Forty minutes after we got on that train we jumped off to change over, and obviously having traveled a long way, needed the toilet. Many of the stations have closed the facilities they did have, which is fine if you’re local, but isn’t so good when you’ve come so far! An attendant pointed us out in the direction of the public toilets, and when we got there we realised we needed change to pay. That was brilliant, I’d left my purse at home, and my husband only had cards with him. We had no choice but to turn back, but the idea of being stuck on a train again, with no idea where the nearest toilets would be worried me. Luckily a very kind man in a cafe let us use their toilets, even though they weren’t open yet. It was lucky for me, because by the time I got to the start of the race, although there were many portaloos, there were queues of ten to twenty people for each one. I had no chance of getting in there! Going back to catch our next train, poor Katie tripped and fell, banging her hip, shoulder and shin on the metal edged steps in the underground, which really hurt, but also embarrassed her, we were so lucky it wasn’t worse or it could have really spoiled the day for her. That’s what you get for rushing!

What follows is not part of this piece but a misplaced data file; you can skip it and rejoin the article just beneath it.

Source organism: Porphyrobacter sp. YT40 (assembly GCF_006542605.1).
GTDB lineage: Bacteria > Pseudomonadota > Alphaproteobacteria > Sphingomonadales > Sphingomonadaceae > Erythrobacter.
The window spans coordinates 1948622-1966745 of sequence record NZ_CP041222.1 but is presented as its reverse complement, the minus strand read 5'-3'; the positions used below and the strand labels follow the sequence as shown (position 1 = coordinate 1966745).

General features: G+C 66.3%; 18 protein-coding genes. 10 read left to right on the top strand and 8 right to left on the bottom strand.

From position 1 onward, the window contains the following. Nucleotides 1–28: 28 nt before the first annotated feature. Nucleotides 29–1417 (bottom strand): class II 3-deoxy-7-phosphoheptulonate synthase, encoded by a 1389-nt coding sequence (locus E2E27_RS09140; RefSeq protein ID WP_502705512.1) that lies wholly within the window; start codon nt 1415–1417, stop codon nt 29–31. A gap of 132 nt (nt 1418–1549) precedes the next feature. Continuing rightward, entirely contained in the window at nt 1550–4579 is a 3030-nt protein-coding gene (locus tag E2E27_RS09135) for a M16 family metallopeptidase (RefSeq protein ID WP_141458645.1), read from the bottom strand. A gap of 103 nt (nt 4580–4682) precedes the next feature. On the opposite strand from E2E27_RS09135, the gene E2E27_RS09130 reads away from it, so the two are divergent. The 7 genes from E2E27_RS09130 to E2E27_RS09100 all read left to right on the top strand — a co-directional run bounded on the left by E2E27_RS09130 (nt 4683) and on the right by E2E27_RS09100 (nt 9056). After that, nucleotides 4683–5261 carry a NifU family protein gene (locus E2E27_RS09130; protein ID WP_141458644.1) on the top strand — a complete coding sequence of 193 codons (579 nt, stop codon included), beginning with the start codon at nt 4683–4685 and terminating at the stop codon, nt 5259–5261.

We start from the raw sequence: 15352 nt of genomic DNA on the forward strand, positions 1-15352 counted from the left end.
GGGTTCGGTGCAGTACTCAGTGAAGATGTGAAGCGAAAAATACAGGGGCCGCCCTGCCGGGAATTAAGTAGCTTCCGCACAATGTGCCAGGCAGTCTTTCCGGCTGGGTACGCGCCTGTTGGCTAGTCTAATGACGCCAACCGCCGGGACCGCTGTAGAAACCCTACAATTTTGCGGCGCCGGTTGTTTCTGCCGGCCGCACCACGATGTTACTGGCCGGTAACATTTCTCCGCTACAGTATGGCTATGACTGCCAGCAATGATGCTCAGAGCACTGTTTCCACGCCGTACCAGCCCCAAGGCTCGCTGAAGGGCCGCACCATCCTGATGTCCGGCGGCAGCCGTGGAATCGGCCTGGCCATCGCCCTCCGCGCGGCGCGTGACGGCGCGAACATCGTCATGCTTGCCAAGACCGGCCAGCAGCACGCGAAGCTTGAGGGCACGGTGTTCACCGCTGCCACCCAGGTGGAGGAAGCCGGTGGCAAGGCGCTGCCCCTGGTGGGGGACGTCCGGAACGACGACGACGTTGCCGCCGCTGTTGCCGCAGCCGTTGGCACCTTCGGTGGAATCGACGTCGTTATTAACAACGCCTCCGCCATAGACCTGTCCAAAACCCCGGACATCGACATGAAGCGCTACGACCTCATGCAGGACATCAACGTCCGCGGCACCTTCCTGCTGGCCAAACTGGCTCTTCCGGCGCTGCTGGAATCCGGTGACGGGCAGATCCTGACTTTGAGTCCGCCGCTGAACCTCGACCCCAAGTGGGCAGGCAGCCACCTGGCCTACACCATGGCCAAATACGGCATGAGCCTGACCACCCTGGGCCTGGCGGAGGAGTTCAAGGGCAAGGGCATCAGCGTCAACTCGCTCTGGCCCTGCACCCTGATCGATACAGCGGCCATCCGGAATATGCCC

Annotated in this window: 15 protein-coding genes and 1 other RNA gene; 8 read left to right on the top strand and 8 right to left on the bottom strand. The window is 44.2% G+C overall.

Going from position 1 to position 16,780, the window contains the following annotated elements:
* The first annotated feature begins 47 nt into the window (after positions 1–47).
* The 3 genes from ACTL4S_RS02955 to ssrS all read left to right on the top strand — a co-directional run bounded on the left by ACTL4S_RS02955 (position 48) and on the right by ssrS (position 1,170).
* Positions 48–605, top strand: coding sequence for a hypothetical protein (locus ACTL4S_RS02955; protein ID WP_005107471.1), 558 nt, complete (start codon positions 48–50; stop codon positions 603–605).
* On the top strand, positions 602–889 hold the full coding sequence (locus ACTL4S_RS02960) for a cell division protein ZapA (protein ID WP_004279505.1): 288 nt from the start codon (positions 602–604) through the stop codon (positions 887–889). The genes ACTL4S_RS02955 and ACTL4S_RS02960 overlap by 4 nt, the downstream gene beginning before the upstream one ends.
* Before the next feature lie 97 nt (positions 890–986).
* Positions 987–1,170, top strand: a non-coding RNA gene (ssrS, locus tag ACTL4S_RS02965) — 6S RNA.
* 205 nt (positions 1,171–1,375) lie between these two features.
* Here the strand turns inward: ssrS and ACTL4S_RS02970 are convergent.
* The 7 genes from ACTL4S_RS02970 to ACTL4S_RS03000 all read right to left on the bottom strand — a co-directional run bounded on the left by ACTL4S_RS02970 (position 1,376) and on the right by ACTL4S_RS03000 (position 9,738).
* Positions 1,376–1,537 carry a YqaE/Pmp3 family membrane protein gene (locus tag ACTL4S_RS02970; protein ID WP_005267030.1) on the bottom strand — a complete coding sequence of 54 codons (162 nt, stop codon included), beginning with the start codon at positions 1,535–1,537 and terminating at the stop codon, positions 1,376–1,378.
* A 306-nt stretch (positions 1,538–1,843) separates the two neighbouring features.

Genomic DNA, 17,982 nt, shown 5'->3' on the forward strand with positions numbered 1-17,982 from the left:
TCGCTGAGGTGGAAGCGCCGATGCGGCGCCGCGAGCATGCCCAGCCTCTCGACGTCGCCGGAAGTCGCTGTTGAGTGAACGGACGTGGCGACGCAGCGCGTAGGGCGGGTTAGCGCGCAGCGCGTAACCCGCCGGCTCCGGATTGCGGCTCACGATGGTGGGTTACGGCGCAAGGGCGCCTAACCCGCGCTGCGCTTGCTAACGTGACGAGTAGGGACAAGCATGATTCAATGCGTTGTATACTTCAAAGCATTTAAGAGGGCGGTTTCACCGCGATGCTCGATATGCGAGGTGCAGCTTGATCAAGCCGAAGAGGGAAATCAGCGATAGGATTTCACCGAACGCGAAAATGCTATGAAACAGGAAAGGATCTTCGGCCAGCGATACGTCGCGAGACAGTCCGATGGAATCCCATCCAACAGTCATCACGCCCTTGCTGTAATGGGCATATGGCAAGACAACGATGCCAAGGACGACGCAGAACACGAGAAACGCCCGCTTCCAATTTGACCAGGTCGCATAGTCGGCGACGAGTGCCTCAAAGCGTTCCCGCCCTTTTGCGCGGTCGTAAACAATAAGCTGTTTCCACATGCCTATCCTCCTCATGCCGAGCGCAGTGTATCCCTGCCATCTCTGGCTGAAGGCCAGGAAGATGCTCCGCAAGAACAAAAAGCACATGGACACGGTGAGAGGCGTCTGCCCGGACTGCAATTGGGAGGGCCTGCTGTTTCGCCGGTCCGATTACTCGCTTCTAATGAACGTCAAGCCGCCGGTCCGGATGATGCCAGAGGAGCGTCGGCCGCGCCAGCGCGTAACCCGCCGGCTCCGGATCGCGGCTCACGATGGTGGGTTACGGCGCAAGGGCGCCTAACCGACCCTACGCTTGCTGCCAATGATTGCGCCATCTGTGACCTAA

We literally got to Tower Hill one minute before my wave loading closed. I panicked, thinking they wouldn’t let me in, and dropped all my extra stuff on Lee and the kids, before running to the start following the arrows. I had no idea where I was going, but marshals directed me according to my colour and number of my wave. And then I was there. Standing. It was so weird. There were hundreds of us, just waiting. In the distance I could see Tower Bridge, and a massive screen showing the elite runners who had started much earlier just flying along, making it look so effortless. I took a photo and posted it for you all to see, wanting you to know how much your encouragement meant to me. In the distance we could hear counting down and we began to move forward. Another wave started and we moved forward again. Soon enough we were there at the start, well the front of my wave was, I couldn’t see it! And then, we were off.
Mostly the half marathons I’ve done are hilly being as I live in Cornwall which means I can have the excuse to run and walk the steep bits if I need to. It helps break it up, and in my head feels like a break, even if I don’t stop. Not so in London. It was so flat! I had no choice but to run all but a couple of steps at the water stations. It was great to show me that I really could do it, as I am so used to slowing down, I questioned whether I could run the full distance. Boy did I ache afterwards though!
As we ran we moved through the different districts of London and it was so amazing to see the different things they had put on for us. There were samba bands, brass bands, choirs, all kinds, and it was brilliant. We ran through the longest tunnel, which upset my Garmin and told me that I was half a mile ahead of where I thought I was. I overtook the Eiffel Tower and a Rhino, and a bunch of grapes, among other people running, and it was fantastic.